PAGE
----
UK house prices fall | M&B ‘challenged’ | Moonpig warning
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5pm: London dips at close
The FTSE 100 opened higher but closed 32.2 points lower at 7,489.19.
4pm: Bank jobs chopped
A slowdown in deal making has knocked investment banks’ finances and is leading to a series of redundancy announcements.
Goldman Sachs has laid off staff and US lender Morgan Stanley yesterday became the latest to announce job losses, shedding 2%, or around 1,600, of its workforce.
European bank Credit Suisse said it is ditching 9,000 workers, although that decision was driven by attempting to turnaround years underperformance.
House prices fall
House prices across the UK dropped in November for the third consecutive month and at their fastest monthly rate since 2008.
Prices fell by 2.3% last month, compared to a 0.4% decline in October, according to the latest Halifax survey. The annual rate slowed from 8.2% to 4.7%.
Figures due out tomorrow are expected to show prices continuing to rise in Scotland but at a declining rate and for them to fall in the new year.
Kim Kinnaird, director of Halifax Mortgages, said: “While a market slowdown was expected given the known economic headwinds – and following such extensive house price inflation over the last few years (+19% since March 2020) – this month’s fall reflects the worst of the market volatility over recent months.”
FTSE 100 defies US fall
“The FTSE 100 shrugged off losses on Wall Street overnight to trade higher on Wednesday morning as China showed genuine signs of easing up on Covid restrictions,” says AJ Bell investment director Russ Mould.
“Warnings from big American investment banks of a US recession in 2023 are setting less than happy mood music heading into the end of 2022 and the prospects of a Santa rally are fading by the day.
“The Federal Reserve meets next week to decide its latest rate increase and it still has plenty to think about as economic data delivers conflicting messages about the future trajectory of inflation and growth.
“Further evidence of a slowdown in UK house prices is unsurprising, but it underlines how tough the property market is right now as mortgage rates remain elevated and people don’t feel in a position to make such a big commitment thanks to uncertainty and cost of living pressures.
“The turmoil could become self-fulfilling as messages about double-digit falls in house prices moving forward lead potential purchasers to sit on their hands.”
At 9.30am the FTSE 100 was trading about 20 points higher at 7,540.77.
Cushman & Wakefield change
Murray Strang is taking over as regional managing partner at Cushman & Wakefield, succeeding Stuart Dorward who steps down after 10 years in the role.
Mitchells & Butlers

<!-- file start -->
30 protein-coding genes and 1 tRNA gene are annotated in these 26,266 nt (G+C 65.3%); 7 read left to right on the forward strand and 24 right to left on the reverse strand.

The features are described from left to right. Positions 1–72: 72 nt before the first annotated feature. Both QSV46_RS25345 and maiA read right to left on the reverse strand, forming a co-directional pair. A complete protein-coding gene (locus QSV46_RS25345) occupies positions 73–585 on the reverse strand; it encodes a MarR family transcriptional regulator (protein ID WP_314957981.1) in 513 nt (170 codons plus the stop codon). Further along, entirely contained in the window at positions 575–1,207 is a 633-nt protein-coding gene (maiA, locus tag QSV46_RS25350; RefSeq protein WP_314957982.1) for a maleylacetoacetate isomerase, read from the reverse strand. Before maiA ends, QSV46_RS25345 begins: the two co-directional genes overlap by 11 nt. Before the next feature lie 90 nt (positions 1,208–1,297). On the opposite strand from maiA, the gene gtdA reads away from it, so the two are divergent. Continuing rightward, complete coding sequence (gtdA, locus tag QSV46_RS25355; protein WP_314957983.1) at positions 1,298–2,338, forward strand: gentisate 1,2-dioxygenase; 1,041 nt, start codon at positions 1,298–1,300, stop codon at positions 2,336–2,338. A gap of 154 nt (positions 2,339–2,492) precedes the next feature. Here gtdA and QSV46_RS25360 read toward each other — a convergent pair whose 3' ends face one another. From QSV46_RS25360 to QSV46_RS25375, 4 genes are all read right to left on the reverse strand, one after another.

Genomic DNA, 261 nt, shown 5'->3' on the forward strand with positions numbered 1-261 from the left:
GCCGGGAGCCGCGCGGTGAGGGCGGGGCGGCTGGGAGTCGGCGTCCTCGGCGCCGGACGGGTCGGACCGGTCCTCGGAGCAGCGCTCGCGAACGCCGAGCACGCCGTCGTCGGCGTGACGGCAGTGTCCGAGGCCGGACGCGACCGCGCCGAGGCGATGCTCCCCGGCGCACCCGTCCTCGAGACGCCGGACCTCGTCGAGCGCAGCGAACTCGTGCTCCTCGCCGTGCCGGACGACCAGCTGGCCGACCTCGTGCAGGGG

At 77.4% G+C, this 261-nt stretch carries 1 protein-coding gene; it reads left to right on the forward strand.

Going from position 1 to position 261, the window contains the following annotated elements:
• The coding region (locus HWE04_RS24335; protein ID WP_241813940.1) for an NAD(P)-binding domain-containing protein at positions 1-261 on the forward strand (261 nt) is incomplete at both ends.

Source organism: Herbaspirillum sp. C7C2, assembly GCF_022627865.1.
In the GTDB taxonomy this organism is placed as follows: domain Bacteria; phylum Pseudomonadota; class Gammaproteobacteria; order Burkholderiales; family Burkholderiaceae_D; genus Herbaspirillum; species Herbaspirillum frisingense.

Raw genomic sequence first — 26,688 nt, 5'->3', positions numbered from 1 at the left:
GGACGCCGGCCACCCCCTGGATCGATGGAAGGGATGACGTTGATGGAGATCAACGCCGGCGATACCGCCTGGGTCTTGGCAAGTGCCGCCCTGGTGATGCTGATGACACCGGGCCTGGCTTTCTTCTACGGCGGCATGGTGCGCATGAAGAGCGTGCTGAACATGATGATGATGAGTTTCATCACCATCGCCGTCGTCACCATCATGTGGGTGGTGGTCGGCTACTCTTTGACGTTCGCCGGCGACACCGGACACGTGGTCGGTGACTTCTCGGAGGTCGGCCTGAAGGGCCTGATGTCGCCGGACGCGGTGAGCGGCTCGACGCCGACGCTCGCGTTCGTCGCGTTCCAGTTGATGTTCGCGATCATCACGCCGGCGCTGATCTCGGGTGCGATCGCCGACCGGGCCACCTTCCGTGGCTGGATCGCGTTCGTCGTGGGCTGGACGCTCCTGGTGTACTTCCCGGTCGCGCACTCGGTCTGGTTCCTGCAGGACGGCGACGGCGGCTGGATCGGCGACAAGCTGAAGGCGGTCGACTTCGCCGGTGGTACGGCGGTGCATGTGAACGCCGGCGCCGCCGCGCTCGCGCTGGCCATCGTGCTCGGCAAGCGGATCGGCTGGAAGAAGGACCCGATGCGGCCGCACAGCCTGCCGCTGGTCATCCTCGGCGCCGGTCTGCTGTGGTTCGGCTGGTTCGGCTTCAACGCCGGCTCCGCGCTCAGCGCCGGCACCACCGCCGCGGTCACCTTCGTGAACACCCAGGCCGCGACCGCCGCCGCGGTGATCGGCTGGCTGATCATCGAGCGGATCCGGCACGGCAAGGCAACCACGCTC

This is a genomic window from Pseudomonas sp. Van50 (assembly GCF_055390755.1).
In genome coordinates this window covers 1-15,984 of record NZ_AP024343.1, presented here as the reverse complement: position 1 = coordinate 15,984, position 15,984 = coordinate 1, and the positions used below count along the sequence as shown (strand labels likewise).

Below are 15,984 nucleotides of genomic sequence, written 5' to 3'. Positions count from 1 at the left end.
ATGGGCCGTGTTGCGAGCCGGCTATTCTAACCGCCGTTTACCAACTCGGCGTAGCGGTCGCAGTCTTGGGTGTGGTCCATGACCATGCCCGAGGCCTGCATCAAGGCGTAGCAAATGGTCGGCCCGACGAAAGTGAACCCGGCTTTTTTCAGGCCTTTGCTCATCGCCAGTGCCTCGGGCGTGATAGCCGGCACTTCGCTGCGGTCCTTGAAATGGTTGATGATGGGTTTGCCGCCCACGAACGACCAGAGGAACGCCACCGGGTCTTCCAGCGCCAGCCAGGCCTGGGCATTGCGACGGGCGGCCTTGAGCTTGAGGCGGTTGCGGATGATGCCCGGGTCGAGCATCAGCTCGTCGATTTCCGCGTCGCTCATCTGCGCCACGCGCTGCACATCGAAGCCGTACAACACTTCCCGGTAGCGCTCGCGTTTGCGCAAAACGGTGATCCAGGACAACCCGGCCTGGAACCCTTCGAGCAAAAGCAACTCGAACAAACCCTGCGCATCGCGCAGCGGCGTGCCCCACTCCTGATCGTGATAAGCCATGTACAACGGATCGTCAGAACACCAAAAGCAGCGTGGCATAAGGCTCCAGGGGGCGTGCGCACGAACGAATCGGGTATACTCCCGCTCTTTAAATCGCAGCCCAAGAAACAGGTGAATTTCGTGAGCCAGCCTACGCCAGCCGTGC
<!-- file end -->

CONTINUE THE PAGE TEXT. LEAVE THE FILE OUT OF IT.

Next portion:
Pubs chain Mitchells & Butlers said recent sales have been encouraging, but the group flagged challenges arising from surging energy and labour costs, after posting a 53% jump in annual profit.
“The trading environment remains highly challenging, with cost inflation continuing to put pressure on margins and we are ever mindful of the pressures that the UK consumer is facing,” said chief executive Phil Urban.
In the 10 weeks since the end of its fiscal year on 24 September, M&B said sales rose 6.5% on a like-for-like basis from last year and 9.2% over the corresponding period in the pre-pandemic fiscal year 2019.
The owner of the Toby Carvery, Harvester and All Bar One brands said annual operating profit grew to £124m, while pre-tax profit came in at £8m, compared to a loss of £42m a year earlier.
Russ Mould, investment director at AJ Bell said: “Interestingly, food has been the big driver of sales for the business in 2022, not drinks. This may surprise a lot of people as someone strapped for cash might easily avoid going out for a meal as it can cost a lot of money, whereas they might be more prepared to have a few pints of beer.
“Helping Mitchells & Butlers is the strength of its brands including Harvester and that some of its competitors have fallen by the wayside. The casual dining market has seen quite a few victims over the past year so Mitchells & Butlers could pick up market share even without adding new sites.
“The only problem is that cost pressures remain intense. Having modelled various scenarios, the company says in an adverse situation there is a risk that debt covenants would be breached. That’s something for investors to consider before getting carried away by the near-9% rally in its share price today.”
Online greetings card company Moonpig lowered its annual revenue forecast and reported lower first-half profit after a tough September and October in which its orders were hit by strikes at Royal Mail.
The company said it expects revenue for the year ending 30 April to be about £320m, down from its previous forecast of £350m.
Fashion chain Quiz Clothing returned to profit for the half year to the end of September but said cost of living pressures meant the near-term outlook is difficult to predict for many UK retailers.
Stocks in London were expected to open higher after China announced a nationwide loosening of its strict zero-Covid measures.
The pound has recovered from record lows against the dollar and multi-month lows against the euro over recent weeks amid expectations that the Federal Reserve will tame its interest rate hikes.
The pound to dollar exchange rate has risen 10% since early October to $1.2243 yesterday, though it slipped to $1.2117 early today could weaken further if the Federal Reserve raises rates by more than 50 basis points at its next meeting on 14 December.
Wall Street was lower for the fourth session in a row, with the Dow Jones Industrial Average ending down 1%, the S&P 500 1.4% off, and the Nasdaq Composite down 2%.
Brent oil was trading at $79.42 a barrel early Wednesday, lower than $80.35 late Tuesday.